AG: That was big. He was the person who really pushed me to do it. There were other people who came forward and said, "Look, we're angry about the subject. If we raise the money, will you do it?" I was thinking about it and it was a tough call. But I was talking to him and he was very upset about the issue of the harsh torture being used in the war on terrorism and really encouraged me to make the movie. It had been a very formative experience for him.
Back then, his eyesight was too bad, so he couldn't go into the Marines. He was sent to the Navy's language school and learned Japanese, and then he was sent out to the Pacific theater to interrogate Japanese prisoners, first at Pearl Harbor and then in Okinawa. So he was interrogating them much like the people at Abu Ghraib, right in the heat of one of the bloodiest battles of the war. Looking back, it never occurred to him to even think about using some of the techniques that Bush, Cheney, and Rumsfeld were all blithely thinking about using this time.
There already had been reports of Japanese atrocities toward American and British prisoners, but he felt that as an American he represented a higher ideal. I'm not suggesting that being an interrogator is all about being nice. But once you take them out of the war-time paradigm, the prisoners are gone, so now instead of the interrogator and prisoner relating to each other as enemies they can relate to each other as human beings.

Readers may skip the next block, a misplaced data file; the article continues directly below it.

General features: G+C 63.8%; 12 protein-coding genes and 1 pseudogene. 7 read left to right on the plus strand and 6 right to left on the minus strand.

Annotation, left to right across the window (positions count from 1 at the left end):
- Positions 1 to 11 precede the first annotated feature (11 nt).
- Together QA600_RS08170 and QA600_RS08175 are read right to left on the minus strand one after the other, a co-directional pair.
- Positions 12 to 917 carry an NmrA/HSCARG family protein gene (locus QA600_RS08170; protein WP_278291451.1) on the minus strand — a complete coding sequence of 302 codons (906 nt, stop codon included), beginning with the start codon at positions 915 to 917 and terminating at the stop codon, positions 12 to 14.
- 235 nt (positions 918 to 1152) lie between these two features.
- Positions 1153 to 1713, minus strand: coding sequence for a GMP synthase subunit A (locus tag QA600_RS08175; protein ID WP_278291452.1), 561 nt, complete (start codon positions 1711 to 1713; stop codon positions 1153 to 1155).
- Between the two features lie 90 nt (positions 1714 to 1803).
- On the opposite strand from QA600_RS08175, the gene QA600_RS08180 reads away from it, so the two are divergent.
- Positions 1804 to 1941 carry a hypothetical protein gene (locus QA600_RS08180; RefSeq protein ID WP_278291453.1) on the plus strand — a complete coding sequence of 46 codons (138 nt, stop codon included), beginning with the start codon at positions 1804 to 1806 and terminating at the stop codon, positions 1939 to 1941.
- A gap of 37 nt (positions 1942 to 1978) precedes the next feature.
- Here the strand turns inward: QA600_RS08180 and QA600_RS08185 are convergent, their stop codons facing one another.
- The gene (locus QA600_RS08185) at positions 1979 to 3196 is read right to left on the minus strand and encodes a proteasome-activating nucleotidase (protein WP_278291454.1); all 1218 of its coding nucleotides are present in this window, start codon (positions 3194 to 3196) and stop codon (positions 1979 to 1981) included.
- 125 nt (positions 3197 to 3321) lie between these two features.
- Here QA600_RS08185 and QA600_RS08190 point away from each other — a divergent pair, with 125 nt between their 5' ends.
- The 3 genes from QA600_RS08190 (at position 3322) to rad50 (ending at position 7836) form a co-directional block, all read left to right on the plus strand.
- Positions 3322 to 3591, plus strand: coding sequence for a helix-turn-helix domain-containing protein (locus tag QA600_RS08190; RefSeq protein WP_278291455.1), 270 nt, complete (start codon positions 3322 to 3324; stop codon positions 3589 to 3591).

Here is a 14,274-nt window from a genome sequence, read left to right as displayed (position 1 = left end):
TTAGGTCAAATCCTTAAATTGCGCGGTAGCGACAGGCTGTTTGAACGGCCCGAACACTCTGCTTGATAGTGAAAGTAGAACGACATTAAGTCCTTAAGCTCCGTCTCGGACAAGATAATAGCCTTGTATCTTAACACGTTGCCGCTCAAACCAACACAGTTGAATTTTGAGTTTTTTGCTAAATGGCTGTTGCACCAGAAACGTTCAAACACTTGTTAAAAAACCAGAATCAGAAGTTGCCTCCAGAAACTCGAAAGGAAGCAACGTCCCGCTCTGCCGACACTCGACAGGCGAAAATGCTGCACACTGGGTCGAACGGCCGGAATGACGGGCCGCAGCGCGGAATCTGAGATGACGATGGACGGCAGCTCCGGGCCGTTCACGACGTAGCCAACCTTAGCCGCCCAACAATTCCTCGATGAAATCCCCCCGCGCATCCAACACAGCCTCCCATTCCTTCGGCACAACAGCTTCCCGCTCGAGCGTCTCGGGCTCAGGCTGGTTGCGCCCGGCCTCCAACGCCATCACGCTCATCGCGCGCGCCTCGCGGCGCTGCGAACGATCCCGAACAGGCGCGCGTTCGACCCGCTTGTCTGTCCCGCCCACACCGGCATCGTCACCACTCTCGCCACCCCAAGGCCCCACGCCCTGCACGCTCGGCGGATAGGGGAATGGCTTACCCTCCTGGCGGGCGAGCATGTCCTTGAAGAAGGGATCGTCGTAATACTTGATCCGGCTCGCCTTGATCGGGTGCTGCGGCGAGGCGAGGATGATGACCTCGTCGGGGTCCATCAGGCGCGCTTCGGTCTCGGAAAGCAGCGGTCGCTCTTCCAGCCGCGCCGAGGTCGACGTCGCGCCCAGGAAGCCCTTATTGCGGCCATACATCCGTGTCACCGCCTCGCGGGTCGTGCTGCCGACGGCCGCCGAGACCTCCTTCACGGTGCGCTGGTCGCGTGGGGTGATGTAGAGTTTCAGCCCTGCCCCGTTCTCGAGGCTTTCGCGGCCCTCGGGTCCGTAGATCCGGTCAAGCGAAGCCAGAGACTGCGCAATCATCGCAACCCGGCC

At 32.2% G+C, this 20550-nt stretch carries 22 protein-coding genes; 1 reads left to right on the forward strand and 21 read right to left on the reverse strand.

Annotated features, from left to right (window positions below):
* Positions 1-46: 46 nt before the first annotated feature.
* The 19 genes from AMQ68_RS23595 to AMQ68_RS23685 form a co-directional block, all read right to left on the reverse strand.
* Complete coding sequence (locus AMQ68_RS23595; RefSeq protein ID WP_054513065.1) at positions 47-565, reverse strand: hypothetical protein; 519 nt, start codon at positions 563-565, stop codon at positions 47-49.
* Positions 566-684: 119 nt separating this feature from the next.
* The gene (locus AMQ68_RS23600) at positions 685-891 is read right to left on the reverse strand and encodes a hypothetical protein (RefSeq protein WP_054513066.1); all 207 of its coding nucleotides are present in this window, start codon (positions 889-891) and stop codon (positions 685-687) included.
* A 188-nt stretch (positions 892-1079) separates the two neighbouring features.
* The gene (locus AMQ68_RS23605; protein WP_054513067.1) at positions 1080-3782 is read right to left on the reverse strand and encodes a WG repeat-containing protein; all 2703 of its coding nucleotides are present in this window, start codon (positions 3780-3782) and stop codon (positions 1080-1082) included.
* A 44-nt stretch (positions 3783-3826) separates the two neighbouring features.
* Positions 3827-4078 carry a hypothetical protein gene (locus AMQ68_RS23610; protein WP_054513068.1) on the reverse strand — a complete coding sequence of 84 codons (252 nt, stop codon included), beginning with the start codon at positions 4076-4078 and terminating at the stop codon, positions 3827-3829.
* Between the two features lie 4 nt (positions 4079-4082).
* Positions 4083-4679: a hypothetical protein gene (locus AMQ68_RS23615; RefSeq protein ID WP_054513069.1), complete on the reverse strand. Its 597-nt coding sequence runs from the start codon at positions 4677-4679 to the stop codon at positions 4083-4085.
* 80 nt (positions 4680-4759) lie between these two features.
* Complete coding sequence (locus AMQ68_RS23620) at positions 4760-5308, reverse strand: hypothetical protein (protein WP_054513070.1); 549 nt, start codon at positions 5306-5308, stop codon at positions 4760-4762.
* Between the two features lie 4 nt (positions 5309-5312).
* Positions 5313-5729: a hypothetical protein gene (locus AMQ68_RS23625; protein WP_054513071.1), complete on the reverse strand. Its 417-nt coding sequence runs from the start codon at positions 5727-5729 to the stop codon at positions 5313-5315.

Out of that human relationship comes a certain trust, and then the disclosure of information. Most skilled interrogators like my father and Jack Cloonan, the former FBI agent in the movie, feel they get that even when dealing with tough, ruthless prisoners. He was really pissed off when he discovered some of this stuff happening today. So the film became very important to me.